Status of blockchain technology: experiments done to date
Walmart brought blockchain to the attention of the food industry when it conducted a trial with sliced mangoes. Partnering with IBM, Dole and Driscoll’s, and using bar-coding technology, they showed how the system could improve food safety by speeding up food recalls and increase operational efficiencies. Walmart was able to trace the mangoes at every point and access product data that took 18 hr and 22 sec — in just 2.2 seconds.
Cargill created a blockchain-based system that allowed consumers to trace, a limited number, of Honeysuckle turkeys from farm to table. They used the technology to create a transparent digital trail of farm-to-store. The system allowed the buyers to enter a package code on their computers to access a website where they could learn more about the farmer and family farm where the turkey was raised. Carrefour the French grocery chain, launched the first European food blockchain to trace and track the production of its free-range Quality Line Auvergne chicken products. The grocery chain also plans to extend its blockchain program to include hamburgers, among other products, by the end of 2018.
TE-Foods in partnership with partnered with HALAL TRAIL are using blockchain to ensure halal food, and provide food traceability and quality verification services for the sector. They plan to initiate two pilot projects in June 2018 track chickens and lambs in Lancaster, Tunbridge Wells & Manchester, U.K. as a reference to be implemented globally.
Foodshed.io is utilizing blockchain to enhance traceability for local suppliers (within 250-mile radius) and connect them with chefs, supermarkets, and institutional buyers. Farmers can use the platform to access local urban markets and respond to opportunities. The platform allows streamlining and aggregation of inventory from multiple farms, thereby creating an efficient, reliable and transparent market where buyers can place all of their orders. The use of blockchain by Foodshed.io platform allows to optimize routes and update in real-time the data. This benefits farmers, buyers, and consumers from the more localized economy.
These examples show that some companies are testing the application of blockchain technology for the food industry. While there is lots of buzz around the technology, it is important to remember that the technology is in its infancy.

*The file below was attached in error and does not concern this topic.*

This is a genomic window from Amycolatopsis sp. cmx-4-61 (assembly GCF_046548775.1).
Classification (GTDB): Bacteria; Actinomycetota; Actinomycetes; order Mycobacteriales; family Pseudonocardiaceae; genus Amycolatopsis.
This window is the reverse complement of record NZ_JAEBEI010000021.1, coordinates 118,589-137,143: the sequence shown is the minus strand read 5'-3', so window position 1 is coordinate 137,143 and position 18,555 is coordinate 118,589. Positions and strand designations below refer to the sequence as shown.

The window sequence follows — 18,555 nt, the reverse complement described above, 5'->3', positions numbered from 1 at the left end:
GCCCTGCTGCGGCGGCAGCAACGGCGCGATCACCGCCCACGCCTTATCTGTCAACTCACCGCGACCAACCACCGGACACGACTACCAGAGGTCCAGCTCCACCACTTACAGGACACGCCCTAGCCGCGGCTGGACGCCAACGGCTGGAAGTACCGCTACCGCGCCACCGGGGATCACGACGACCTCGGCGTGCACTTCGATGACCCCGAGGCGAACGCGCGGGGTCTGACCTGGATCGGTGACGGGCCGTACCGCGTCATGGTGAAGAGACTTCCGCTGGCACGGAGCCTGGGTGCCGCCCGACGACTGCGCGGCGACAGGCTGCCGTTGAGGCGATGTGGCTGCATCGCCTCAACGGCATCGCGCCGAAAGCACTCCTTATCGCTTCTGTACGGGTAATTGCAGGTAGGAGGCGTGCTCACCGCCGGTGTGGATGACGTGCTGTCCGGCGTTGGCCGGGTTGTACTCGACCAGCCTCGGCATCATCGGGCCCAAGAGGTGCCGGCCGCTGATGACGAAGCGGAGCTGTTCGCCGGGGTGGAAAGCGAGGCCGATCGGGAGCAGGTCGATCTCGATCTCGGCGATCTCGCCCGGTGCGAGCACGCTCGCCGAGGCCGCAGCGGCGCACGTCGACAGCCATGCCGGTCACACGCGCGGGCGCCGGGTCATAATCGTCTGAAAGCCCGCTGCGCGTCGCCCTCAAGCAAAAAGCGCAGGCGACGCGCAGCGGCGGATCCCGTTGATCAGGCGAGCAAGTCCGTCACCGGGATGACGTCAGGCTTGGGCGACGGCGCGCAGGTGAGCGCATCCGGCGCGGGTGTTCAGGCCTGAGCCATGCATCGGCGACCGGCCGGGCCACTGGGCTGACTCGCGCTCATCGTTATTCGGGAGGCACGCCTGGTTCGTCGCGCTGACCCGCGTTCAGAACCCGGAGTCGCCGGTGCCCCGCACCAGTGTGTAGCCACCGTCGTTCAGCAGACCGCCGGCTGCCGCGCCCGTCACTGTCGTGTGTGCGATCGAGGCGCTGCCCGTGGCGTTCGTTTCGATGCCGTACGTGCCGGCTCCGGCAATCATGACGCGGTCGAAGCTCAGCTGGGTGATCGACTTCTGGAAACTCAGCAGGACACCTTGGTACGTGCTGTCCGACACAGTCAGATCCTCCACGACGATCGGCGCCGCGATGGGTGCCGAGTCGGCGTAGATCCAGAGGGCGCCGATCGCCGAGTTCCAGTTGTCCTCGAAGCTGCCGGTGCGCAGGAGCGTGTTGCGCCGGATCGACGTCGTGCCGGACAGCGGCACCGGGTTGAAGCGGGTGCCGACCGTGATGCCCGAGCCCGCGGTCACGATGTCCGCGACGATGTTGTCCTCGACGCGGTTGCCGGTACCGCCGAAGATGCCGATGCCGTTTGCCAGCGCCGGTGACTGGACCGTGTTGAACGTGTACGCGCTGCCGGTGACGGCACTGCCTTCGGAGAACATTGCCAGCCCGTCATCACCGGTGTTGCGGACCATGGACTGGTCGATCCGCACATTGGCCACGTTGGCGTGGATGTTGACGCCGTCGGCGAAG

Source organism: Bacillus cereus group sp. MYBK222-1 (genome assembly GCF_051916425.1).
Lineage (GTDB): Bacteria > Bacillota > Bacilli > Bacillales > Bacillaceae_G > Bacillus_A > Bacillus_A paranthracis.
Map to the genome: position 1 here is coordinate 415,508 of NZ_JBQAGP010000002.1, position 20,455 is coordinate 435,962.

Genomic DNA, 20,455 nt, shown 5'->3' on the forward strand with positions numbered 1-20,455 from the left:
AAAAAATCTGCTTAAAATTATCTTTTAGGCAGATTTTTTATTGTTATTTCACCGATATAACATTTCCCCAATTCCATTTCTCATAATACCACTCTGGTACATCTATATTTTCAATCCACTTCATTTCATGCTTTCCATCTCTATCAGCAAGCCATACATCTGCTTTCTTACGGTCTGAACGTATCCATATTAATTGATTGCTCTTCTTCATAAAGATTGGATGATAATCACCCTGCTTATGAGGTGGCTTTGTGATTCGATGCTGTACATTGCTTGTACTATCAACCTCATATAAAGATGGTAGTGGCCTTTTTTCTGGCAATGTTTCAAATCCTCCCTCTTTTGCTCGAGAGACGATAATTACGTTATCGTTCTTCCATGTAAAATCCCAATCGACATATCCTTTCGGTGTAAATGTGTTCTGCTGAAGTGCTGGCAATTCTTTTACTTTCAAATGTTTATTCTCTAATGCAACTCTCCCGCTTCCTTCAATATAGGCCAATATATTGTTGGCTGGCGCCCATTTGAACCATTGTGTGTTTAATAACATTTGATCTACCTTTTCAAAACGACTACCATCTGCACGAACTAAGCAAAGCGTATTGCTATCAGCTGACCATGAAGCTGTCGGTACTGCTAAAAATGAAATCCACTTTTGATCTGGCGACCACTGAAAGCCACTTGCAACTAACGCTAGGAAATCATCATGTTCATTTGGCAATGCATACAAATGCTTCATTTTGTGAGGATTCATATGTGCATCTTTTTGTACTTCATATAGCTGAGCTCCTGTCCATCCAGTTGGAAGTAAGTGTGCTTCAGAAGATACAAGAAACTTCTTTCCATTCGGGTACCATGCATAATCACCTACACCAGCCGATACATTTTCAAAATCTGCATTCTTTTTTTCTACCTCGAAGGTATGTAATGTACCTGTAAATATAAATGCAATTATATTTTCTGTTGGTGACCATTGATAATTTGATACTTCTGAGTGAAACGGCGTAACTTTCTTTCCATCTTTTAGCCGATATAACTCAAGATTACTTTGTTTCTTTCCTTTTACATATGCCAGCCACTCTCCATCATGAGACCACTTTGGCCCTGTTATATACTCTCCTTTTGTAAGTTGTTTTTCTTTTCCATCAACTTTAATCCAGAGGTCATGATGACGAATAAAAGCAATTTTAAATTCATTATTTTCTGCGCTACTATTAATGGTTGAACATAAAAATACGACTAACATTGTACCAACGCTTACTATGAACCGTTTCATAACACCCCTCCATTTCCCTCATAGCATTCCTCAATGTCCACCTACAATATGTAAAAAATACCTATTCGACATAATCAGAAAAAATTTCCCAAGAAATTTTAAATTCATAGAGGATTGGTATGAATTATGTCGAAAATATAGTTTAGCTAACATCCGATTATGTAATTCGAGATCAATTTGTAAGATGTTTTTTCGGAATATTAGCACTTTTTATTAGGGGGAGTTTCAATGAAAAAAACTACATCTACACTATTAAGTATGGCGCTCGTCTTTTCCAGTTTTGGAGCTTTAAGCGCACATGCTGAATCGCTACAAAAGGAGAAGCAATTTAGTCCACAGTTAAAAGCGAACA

Unique problems with leafy greens
As the lettuce grows in the field, it can be subject to contamination by birds, domestic and wild animals. Such contamination is uneven. In the harvesting step sanitary conditions of the workers can contribute to the contamination. The boxed lettuce is loaded on a truck in many cases; the truck carries boxes from several farms, complicating the tracking. In the processing plant, the lettuce gets mixed. The process does not stop necessarily between farms. Further mixing of the lettuce happened when it gets cut and washed. Therefore in the finished bag, there might be pieces of lettuce from more than one farm.
“To say to consumers that you shouldn’t be consuming romaine lettuce if it came from the Yuma area and yet that information at the point of consumption or the point of purchase isn’t readily available or obvious to the consumer, then that’s a problem,” said Stephen Ostroff, deputy commissioner for food and veterinary medicine at the U.S. Food and Drug Administration.
Blockchain technology is a promising technology. It can speed up food recalls and allow for information transparency needed. However, it is important to mention that the technology is in its infancy and might take 5-10 years to mature. There are essential building blocks that must be in place before blockchain implementation
The reduction in food recall time from months to minutes can be achieved after food traceability is in place. First, all supply chain partners harmonize data collection. The biggest hurdle for blockchain will be getting companies throughout the supply chain on board, said Markon CEO and Center for Produce Safety chairman Tim York.